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Bargaining coalitions in the WTO agricultural negotiations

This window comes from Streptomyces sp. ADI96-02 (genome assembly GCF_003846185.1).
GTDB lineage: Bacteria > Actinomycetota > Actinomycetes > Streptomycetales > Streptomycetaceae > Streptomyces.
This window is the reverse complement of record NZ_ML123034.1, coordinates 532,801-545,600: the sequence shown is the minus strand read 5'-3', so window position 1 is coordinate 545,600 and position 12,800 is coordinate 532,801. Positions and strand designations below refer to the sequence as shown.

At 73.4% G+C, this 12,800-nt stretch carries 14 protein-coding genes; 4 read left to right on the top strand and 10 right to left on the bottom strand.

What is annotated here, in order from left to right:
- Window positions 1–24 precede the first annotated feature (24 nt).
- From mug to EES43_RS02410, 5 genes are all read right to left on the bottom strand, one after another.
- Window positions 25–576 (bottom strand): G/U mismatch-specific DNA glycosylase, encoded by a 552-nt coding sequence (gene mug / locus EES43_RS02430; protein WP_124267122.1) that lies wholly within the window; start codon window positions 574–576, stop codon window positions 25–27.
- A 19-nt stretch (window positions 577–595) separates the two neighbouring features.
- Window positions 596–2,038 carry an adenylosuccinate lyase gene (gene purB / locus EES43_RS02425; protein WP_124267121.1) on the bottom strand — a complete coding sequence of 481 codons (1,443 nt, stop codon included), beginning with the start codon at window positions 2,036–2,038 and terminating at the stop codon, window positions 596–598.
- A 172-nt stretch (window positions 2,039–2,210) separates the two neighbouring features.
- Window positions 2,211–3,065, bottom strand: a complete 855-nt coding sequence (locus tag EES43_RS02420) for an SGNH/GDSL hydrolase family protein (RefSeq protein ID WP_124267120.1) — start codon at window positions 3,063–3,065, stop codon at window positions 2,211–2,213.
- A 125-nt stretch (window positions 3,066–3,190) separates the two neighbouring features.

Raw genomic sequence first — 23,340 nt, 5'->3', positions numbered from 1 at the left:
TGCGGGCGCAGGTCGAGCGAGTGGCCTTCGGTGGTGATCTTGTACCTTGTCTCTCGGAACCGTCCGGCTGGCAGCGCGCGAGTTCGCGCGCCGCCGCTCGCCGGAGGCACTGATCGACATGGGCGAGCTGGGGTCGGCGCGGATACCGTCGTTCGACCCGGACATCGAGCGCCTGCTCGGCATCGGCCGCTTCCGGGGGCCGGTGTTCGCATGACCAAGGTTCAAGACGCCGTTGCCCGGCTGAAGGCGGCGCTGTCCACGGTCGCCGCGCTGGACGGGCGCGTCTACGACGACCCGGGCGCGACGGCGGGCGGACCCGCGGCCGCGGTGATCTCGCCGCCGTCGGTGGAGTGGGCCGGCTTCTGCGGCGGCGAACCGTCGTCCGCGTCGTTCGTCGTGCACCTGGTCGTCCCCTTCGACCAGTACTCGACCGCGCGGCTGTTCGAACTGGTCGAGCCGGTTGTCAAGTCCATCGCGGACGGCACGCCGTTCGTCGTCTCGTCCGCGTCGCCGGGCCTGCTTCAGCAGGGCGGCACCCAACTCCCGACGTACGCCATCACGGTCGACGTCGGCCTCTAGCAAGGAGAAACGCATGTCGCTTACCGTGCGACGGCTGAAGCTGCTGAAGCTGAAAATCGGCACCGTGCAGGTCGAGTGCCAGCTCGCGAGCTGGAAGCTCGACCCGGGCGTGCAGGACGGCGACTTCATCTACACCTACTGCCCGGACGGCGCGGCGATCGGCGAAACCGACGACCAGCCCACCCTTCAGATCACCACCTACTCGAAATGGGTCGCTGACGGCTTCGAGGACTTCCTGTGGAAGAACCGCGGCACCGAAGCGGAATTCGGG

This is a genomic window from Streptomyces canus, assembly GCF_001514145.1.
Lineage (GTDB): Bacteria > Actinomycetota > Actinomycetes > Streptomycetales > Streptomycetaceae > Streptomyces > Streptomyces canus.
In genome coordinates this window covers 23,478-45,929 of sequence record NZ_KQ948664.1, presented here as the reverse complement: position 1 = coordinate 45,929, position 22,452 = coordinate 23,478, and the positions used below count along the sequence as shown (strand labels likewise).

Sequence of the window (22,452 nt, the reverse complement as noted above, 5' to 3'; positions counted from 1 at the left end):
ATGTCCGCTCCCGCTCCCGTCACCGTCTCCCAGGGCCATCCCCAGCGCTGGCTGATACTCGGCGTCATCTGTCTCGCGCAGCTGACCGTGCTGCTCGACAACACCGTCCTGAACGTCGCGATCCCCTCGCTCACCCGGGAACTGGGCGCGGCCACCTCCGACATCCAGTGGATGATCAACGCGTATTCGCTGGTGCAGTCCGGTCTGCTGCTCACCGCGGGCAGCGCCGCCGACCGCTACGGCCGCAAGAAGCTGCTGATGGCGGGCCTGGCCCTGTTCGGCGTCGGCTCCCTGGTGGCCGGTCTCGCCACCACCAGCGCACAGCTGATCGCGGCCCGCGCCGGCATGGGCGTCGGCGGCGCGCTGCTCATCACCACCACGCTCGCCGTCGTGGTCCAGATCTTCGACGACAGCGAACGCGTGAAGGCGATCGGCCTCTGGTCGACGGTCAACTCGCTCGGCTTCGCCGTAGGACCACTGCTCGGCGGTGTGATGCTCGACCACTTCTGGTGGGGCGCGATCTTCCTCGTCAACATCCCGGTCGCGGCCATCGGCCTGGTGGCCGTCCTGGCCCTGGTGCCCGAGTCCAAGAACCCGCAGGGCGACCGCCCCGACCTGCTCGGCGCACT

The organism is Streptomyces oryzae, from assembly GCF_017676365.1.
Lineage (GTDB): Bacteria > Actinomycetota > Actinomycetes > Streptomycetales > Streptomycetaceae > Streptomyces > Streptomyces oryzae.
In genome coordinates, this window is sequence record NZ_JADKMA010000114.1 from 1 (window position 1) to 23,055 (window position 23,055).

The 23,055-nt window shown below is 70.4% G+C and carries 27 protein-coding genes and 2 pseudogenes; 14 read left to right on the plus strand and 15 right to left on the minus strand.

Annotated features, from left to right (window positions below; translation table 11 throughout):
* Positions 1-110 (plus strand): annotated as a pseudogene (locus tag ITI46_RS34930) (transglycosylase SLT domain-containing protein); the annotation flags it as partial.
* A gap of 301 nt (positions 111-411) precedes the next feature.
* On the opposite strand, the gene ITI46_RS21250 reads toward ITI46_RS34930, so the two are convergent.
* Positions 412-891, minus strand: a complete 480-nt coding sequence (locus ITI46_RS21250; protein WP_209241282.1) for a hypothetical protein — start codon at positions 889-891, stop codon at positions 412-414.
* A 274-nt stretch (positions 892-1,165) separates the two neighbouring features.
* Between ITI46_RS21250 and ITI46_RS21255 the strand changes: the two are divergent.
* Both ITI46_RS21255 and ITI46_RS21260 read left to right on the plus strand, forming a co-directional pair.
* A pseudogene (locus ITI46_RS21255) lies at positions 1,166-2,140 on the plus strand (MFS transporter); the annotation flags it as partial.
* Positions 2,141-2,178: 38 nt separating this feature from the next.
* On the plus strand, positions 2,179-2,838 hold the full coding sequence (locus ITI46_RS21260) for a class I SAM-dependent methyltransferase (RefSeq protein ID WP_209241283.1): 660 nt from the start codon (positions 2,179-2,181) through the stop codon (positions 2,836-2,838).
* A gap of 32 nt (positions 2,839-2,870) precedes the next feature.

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This paper aims to understand the structural features of bargaining coalitions in the Doha Round of the WTO. We provide an empirical assessment of the preferences of each negotiating actor considering general economics indicators, development levels, structure of agricultural sectors and trade policies. Bargaining coalitions are analysed by grouping countries using a cluster analysis procedure. The clusters are compared with existing coalitions in order to assess their degree of internal homogeneity as well as their common interests. Such a comparison allows the identification of possible 'defectors', i.e. countries that, according to their economic conditions and policies, seem to be relatively less committed to the positions of the coalition they join. In addition, the ex-post analysis of the counterfactual coalitions sheds light on the 'distance' between different coalitions as well as between individual countries and the best alternative group available. Empirical results confirm our research hypothesis: clusters of structurally homogeneous countries well represent existing bargaining coalitions. In particular, the G-20 shows a high degree of internal coherence, which, in our framework, may provide a clue to the 'sustainability' of this coalition and to its relevance in the Doha Round negotiations.

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